A History of the County of Essex: Volume 10, Lexden Hundred (Part) Including Dedham, Earls Colne and Wivenhoe. Originally published by Victoria County History, London, 2001.
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St. John's abbey and its successors held courts leet until 1775, and courts baron until 1924 although the courts were held only every two or three years after 1865. In the late 15th century the court held in the octave of the Nativity of St. John the Baptist (24 June), during St. John's fair in Colchester, was called the fair court, but its business and procedure did not differ from those of other courts. (fn. 1) Medieval and early modern courts dealt mainly with such offences as allowing animals to trespass in the abbey's crops, taking timber from the abbey's woods, and leaving ditches unscoured; transfers of land were recorded, pleas of debt heard, complaints made against the aletaster, and brewers regularly amerced for breach of the assize of ale. From the 1460s con- stables and rent-collectors were elected, the latter for particular tenements: in 1471 one was a woman. In 1471 the tenants owed 18s. palfrey silver at the election of a new abbot. Cases of theft were heard in 1478 and of bloodshed in 1493. In 1488 the abbot was presented for not repairing the stocks. Craftsmen and tradesmen were presented in 1490 and 1493 for overcharg- ing, and in 1494 for poor workmanship. Colchester sergeants-at-mace infringed the lib- erties of the manor by making arrests there in 1493 and 1500.
Before 1638 the court forbade the settling of poor strangers on the manor, and in 1639 ordered the ringing of pigs and piglets. (fn. 2) From 1687 to 1729 surviving rolls record only the transfer of copyholds, but in the 1730s un- scoured ditches, unrepaired highways, and nuis- ances were presented, and in 1738 orders were made for commoning on the waste. Thereafter, business was confined to the election of con- stables and drivers, and the transfer of copy- holds. In the 19th century courts were held at the White Lion or Ship inns in Rowhedge. (fn. 3)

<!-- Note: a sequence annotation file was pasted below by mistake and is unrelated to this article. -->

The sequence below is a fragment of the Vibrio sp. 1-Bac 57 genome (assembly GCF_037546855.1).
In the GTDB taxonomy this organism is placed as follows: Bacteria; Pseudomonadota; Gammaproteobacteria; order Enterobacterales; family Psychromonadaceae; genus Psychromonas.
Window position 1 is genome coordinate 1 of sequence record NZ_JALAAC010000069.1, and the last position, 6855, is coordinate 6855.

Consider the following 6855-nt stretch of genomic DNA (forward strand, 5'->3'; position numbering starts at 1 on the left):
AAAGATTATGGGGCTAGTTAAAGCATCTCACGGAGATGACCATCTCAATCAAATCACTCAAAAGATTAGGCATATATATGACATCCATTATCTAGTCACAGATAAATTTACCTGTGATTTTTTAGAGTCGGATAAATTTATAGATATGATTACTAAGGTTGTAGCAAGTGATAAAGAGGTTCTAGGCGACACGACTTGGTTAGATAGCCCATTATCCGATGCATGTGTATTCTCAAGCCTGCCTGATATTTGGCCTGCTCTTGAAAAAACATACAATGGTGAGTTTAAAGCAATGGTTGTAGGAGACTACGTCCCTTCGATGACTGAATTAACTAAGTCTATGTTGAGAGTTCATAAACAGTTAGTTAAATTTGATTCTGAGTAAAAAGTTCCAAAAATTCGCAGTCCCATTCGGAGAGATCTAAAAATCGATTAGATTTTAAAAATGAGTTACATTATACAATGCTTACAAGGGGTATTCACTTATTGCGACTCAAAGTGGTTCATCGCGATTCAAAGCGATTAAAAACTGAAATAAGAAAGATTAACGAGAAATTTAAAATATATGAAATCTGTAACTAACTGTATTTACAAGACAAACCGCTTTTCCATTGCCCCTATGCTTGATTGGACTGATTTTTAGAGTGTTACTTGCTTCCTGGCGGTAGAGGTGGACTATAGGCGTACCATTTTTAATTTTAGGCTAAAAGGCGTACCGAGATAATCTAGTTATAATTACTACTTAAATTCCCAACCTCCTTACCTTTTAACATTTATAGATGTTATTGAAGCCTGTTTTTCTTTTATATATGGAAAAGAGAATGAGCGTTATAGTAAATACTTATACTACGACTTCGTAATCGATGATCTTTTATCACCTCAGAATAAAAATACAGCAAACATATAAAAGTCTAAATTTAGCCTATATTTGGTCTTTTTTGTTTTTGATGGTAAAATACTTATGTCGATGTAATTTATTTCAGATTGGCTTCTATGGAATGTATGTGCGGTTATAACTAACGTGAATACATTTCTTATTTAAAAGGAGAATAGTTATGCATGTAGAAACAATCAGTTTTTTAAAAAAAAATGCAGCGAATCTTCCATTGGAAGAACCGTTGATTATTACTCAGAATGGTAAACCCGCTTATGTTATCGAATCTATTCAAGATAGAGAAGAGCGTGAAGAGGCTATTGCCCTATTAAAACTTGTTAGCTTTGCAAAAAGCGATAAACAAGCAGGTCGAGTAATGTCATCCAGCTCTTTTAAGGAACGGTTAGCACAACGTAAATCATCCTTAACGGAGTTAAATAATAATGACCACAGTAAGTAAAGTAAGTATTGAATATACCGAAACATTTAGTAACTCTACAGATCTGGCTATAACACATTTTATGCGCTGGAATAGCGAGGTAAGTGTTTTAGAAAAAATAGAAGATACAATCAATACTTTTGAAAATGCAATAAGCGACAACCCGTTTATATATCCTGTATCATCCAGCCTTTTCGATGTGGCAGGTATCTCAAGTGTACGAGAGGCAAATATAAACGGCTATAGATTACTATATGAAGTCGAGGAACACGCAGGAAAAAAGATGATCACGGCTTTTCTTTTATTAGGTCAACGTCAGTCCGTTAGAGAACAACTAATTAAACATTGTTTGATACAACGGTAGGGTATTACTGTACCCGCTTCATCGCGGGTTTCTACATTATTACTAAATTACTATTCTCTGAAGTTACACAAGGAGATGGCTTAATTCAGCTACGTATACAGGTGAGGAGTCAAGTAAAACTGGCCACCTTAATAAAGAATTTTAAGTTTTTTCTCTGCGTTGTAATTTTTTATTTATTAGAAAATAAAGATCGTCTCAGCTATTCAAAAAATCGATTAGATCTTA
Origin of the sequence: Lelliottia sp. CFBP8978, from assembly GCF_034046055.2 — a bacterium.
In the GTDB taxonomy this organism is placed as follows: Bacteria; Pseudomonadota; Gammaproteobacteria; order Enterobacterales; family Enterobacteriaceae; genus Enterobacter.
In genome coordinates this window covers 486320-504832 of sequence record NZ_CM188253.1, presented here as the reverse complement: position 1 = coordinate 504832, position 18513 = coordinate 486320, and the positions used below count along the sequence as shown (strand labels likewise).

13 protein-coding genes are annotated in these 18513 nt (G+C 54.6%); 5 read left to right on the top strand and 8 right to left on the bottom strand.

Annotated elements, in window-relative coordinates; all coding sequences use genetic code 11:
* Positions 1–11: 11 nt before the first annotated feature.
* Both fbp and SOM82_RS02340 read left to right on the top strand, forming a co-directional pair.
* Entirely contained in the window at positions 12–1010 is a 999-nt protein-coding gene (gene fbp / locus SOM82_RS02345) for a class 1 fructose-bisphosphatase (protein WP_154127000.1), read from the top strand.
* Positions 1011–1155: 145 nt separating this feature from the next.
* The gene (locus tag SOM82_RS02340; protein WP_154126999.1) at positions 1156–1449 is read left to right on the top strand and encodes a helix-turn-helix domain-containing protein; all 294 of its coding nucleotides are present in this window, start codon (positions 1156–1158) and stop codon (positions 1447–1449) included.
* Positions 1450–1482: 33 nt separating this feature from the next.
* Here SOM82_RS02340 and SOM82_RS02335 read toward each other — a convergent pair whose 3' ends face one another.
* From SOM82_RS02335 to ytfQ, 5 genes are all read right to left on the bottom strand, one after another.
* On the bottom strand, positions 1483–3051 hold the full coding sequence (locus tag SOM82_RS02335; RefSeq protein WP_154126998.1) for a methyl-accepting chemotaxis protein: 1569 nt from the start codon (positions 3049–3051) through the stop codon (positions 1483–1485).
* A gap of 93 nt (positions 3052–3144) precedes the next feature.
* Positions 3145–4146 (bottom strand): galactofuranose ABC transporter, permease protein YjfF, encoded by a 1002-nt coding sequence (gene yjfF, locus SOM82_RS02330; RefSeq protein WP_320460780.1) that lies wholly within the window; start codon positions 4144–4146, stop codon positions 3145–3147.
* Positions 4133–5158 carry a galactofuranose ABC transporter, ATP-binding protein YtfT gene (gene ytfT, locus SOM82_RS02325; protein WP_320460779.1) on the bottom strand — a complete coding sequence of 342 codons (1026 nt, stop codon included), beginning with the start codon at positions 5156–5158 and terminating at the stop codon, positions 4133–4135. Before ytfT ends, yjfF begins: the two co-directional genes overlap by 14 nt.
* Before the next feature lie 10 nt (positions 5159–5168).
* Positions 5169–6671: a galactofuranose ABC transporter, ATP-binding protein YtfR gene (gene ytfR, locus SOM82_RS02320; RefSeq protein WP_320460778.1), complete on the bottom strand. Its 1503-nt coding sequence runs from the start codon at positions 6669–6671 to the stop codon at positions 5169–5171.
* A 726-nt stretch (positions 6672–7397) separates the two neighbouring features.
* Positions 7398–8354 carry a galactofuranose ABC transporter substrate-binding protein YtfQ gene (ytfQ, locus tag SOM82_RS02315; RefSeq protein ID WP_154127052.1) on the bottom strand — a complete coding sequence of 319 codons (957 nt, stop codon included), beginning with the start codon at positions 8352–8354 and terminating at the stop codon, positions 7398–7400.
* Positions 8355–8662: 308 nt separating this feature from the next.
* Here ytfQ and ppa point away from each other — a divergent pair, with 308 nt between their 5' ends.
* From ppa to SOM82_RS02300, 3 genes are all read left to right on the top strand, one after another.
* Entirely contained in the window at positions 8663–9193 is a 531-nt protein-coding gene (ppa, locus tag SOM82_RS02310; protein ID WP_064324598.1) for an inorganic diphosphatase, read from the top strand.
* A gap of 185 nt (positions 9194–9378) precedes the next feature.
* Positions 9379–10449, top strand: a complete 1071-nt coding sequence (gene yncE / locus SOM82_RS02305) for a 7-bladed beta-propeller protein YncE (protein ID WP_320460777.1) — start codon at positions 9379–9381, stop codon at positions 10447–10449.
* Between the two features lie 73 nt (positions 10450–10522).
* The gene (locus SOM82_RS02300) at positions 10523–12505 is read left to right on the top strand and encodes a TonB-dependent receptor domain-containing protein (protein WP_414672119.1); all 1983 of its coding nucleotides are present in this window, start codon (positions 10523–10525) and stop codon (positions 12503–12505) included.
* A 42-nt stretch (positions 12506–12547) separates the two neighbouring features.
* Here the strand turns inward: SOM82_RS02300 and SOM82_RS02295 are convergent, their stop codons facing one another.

No records of vestry government survive. Two overseers of the poor were recorded in 1655 but only one in 1737. (fn. 4) There was a surveyor of the highways in 1608. (fn. 5) In 1650 the inhabitants were presented at quarter sessions for failing to maintain their roads. (fn. 6)
In 1642 the poor seafarers of East Donyland needed help to maintain their poor. (fn. 7) A poor rate in 1737 raised £22 15s., but the overseer spent £23 9s. 6d. (fn. 8) In 1776 expenditure on the poor was £82 11s., but between 1783 and 1785 it aver- aged only £47 3s. 4d. In the earlier 19th century expenditure per head of population was in most years the lowest in the hundred. Total expendi- ture reached £269, roughly 12s. 8d. per head of population in 1813, but fell to £231 or c. 10s. 3d. a head in 1815. The number of people relieved declined in the same period from 32 to 26. Expenditure rose fairly steadily to £383 14s. or 14s. a head in 1819 before falling to £212 10s. or 7s. 6d. a head in 1821. It rose slightly in the 1820s and early 1830s, reaching £403 or 11s. 8d. a head in 1833. (fn. 9)
Daniel Bayley of Newmarket (Cambs.) in 1754 surrendered to the churchwardens and overseers for the use of the poor a house which was apparently used as pauper housing until it was sold in 1838. (fn. 10)